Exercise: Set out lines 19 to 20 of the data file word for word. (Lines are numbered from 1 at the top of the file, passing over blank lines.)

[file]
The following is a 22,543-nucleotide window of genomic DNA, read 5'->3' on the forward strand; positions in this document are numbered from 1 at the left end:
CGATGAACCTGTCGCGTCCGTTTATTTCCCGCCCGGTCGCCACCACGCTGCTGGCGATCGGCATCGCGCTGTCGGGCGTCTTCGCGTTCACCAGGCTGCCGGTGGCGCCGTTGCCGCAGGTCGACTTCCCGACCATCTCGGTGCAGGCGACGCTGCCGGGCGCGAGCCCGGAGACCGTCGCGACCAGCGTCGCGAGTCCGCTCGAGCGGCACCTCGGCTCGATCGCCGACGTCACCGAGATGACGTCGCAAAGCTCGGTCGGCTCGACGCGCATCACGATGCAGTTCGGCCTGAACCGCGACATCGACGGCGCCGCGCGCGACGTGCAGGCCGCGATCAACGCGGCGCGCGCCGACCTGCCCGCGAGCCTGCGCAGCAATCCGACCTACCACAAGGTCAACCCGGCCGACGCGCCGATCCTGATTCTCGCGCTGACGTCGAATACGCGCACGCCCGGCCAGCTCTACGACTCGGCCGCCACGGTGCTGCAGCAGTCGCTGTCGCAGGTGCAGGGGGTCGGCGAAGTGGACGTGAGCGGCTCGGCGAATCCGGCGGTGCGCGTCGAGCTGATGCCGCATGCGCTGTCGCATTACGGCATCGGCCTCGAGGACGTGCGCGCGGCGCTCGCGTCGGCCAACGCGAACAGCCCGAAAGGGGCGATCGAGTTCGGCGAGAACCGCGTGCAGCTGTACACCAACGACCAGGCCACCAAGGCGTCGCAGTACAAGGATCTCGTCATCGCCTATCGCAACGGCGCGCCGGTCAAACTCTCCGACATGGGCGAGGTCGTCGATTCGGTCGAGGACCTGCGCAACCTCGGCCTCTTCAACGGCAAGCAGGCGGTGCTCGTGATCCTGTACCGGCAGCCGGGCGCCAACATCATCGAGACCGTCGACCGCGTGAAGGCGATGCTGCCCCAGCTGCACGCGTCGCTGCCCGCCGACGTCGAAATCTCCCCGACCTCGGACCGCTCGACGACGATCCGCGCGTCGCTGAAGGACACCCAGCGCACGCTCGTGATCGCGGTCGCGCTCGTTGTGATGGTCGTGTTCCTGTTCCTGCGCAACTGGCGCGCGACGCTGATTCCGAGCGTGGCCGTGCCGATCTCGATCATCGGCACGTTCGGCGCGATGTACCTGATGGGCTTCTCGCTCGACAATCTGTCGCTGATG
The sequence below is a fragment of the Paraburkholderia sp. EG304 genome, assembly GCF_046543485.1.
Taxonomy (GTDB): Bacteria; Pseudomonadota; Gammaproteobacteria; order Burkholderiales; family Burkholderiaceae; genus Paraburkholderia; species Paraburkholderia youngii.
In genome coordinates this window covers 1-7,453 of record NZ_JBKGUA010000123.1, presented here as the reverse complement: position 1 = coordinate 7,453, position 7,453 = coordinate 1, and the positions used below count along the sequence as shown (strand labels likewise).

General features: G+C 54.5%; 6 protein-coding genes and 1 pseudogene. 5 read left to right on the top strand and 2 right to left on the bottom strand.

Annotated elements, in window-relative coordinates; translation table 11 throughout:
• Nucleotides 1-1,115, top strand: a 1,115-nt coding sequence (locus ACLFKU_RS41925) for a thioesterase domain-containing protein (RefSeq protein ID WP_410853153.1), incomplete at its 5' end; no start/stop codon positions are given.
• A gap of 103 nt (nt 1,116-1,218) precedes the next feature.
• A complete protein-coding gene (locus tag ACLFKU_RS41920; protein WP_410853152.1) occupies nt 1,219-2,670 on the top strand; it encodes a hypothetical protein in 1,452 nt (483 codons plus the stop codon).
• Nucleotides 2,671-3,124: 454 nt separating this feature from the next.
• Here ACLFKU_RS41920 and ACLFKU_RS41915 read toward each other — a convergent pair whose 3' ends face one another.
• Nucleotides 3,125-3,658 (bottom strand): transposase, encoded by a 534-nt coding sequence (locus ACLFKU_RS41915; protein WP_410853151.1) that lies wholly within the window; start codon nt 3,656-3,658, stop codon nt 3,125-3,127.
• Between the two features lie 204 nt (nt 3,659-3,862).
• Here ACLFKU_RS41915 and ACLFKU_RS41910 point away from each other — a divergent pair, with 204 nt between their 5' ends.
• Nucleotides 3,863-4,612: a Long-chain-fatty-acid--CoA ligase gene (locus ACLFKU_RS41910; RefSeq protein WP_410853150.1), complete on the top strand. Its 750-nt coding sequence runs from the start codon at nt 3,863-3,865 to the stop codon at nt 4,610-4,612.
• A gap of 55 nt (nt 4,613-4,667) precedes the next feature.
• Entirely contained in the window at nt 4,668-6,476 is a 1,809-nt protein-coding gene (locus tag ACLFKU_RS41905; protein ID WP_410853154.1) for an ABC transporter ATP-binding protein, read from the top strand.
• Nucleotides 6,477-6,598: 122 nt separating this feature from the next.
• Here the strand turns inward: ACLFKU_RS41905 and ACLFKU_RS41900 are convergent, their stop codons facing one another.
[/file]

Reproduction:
• Nucleotides 6,477-6,598: 122 nt separating this feature from the next.
• Here the strand turns inward: ACLFKU_RS41905 and ACLFKU_RS41900 are convergent, their stop codons facing one another.